Anil Menon: That’s a great question. How do you keep skills up? I think it’s a fundamental question to anything we do. Whether it’s medicine or flying or spacewalk. It is a bit of an art and science, I think. I have taken notes throughout the process and learned things that I wanted to not forget and kind of like queued myself into those. So going back to those is really going to help to keep it fresh. But I think there’s also a certain level of currency that they expect out of us. And so we fly once a week to keep our jet skills up. And really what it does is show us how to work together in a vast real-world situation. But you also have to be able to fly the plane and do so safely. And so that’s something we’ll keep up and we’ll keep working in mission control and keep working in underwater to keep those skills up. But all those skills that are really important that you keep up, you really have to return to them and then determining how much you need, that’s a tough question. And so I think there’s a level of proficiency that we can lean on mentors to help us gauge how good we are. We can lean on our own kind of intuition in that sense.

Host: I didn’t realize that you guys had to fly once a week.

Anil Menon: We don’t have to, but I think it’s good if we are able to. Cause it gives us a chance to keep practicing those crew resource management skills. And what that means is just figuring out how to handle uncertain situations and just working together as a team. But there’s some motor skills and memory skills that go with flying, like knowing what to do if there’s an emergency or getting a feel for the jet and how to keep it at the altitude or make the turns that you need to do.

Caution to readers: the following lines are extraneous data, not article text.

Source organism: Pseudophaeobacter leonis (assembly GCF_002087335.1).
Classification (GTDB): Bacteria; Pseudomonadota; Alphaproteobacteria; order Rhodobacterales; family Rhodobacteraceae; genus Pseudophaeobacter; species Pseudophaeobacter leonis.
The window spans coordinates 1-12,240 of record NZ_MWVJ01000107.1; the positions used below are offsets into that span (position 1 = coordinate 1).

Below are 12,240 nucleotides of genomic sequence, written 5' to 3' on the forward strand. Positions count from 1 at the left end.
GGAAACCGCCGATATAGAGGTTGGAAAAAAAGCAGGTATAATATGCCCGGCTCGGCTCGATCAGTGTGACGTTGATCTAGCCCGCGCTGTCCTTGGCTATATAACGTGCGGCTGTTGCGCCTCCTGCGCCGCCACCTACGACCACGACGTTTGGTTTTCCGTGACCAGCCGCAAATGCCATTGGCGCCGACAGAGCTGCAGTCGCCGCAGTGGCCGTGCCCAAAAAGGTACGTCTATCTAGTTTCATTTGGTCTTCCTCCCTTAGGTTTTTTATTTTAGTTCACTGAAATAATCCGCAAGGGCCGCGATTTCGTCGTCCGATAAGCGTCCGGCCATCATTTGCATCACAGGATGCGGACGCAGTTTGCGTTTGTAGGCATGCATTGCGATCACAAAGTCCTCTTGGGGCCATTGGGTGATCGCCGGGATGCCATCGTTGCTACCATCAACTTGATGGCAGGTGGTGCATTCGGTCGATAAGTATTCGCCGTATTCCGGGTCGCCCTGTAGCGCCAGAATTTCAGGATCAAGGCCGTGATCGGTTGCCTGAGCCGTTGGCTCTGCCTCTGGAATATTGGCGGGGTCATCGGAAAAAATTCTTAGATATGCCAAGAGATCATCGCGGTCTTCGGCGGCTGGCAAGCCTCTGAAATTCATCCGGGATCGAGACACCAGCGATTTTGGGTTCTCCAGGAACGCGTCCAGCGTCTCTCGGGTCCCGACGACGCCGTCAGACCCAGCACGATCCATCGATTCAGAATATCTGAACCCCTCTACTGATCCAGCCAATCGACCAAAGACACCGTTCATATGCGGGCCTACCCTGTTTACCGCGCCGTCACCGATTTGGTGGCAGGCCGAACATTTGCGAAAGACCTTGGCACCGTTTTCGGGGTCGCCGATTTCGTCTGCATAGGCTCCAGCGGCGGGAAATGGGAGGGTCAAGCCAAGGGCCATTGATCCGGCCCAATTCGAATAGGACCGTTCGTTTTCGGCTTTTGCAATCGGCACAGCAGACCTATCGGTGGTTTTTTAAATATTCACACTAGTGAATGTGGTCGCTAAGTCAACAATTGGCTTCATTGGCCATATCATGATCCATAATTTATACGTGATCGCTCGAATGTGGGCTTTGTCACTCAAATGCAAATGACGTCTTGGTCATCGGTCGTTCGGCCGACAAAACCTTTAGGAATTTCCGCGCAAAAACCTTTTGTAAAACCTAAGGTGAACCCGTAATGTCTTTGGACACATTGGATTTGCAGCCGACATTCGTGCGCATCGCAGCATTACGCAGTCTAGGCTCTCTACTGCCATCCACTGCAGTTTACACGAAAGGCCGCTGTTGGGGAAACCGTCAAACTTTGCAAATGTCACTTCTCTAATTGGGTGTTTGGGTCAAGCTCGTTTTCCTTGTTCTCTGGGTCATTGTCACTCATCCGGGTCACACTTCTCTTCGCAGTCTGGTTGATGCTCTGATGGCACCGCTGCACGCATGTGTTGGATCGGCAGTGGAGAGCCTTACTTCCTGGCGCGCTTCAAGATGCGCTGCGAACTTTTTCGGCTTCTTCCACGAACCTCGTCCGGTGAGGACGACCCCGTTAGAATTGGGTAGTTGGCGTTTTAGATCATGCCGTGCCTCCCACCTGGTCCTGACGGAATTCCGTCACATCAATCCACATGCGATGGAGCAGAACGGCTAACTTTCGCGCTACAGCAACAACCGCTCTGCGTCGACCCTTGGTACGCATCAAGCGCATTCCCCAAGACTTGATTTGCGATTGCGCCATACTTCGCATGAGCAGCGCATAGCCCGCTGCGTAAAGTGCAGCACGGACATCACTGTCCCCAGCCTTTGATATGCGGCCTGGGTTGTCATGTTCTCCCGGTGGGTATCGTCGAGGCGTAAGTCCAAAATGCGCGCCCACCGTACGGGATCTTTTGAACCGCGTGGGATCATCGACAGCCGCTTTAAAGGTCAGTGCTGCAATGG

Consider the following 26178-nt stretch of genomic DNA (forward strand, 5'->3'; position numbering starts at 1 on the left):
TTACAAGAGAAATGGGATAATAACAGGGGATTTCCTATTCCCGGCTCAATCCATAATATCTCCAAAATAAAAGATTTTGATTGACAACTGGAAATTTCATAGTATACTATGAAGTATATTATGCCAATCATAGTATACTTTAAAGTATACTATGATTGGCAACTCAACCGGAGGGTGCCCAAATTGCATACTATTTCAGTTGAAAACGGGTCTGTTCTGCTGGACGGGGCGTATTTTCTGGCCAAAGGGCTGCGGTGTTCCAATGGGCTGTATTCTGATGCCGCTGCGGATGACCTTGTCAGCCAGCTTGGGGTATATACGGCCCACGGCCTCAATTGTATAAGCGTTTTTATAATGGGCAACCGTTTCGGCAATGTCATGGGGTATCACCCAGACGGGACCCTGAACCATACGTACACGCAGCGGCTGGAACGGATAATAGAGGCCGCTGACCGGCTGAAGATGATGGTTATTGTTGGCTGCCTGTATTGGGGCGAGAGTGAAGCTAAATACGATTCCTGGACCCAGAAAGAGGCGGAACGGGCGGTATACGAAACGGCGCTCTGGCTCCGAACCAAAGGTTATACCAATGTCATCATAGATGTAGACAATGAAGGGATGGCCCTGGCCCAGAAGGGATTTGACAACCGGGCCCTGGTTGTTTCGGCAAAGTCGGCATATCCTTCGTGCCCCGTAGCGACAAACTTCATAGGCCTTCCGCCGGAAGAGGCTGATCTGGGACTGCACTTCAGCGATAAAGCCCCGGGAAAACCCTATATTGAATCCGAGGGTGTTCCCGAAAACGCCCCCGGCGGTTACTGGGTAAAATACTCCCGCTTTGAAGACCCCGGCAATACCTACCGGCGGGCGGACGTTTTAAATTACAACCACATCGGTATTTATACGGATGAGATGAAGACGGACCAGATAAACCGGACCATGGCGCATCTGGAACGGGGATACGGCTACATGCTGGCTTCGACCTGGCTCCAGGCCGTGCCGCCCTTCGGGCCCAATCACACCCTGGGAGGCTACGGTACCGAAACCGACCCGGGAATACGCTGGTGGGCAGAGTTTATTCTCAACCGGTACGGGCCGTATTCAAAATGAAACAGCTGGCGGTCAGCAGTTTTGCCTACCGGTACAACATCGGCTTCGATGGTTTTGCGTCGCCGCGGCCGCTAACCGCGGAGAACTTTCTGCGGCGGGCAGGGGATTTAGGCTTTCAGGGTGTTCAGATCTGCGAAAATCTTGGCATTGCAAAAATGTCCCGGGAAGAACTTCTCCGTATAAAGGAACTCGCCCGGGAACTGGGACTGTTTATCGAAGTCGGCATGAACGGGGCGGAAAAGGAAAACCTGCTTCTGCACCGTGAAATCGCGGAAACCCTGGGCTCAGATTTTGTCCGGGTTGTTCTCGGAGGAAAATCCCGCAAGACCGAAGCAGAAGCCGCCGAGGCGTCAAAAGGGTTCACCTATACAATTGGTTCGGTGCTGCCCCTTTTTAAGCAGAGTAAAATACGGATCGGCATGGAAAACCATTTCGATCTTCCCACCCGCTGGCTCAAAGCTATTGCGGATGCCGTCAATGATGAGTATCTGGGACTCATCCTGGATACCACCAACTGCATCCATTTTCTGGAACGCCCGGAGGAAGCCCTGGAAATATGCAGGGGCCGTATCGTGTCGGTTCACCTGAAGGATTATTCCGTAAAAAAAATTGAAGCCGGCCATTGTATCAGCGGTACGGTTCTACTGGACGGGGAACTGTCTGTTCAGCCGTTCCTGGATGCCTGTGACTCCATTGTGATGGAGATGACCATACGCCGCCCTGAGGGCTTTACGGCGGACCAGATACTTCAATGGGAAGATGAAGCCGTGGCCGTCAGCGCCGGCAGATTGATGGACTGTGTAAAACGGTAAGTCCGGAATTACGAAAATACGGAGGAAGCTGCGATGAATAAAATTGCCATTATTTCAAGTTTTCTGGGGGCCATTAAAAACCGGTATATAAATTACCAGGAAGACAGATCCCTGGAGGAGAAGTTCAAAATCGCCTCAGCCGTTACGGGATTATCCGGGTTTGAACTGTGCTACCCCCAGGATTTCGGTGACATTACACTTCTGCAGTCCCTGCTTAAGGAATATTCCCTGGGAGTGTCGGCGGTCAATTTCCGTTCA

Host: What are you most excited about when it comes to being an astronaut?

Anil Menon: Believe it or not, I’ve loved training. I’ve loved these two years of training. So I think I’m most excited about continuing to be able to train. I like being the best version of myself that I can be. And this is a great challenge that I can really get motivated behind and just keep pushing myself and finding ways to get better. There’s also a great group of trainers at NASA, colleagues in the astronaut office, people that can give me the kind of feedback I need to see where I need to improve and just keep getting better at that. And so that’s my big thing that I like to do. I think I would probably find that in whatever I was doing. But this is a unique, fun environment to do that in. It’s also cool to be able to support spaceflight. I really believe in it. I really believe we as a society are going to transform our future by going to the Moon, by going to the Mars, by keep exploring, inspiring kids. And so I love contributing to that.

Host: Yeah. I love the working at NASA is something bigger than yourself.

Anil Menon: That’s a good way to put it. Yeah.

Host: And I think when you talk about the importance of spaceflight and you talked about inspiring kids, you know, not everyone will be an astronaut. And that’s okay. Because the act of inspiration, even if it doesn’t lead to someone working in spaceflight, it can lead to somebody studying medicine like you did. And so, even if it’s not this amazing inspiration to astronaut success story every time, there’s still so much value in that, “Hey, I can dream this big, or I can pursue this thing. I just want to contribute to that.” So I think that’s a really, really important value of spaceflight.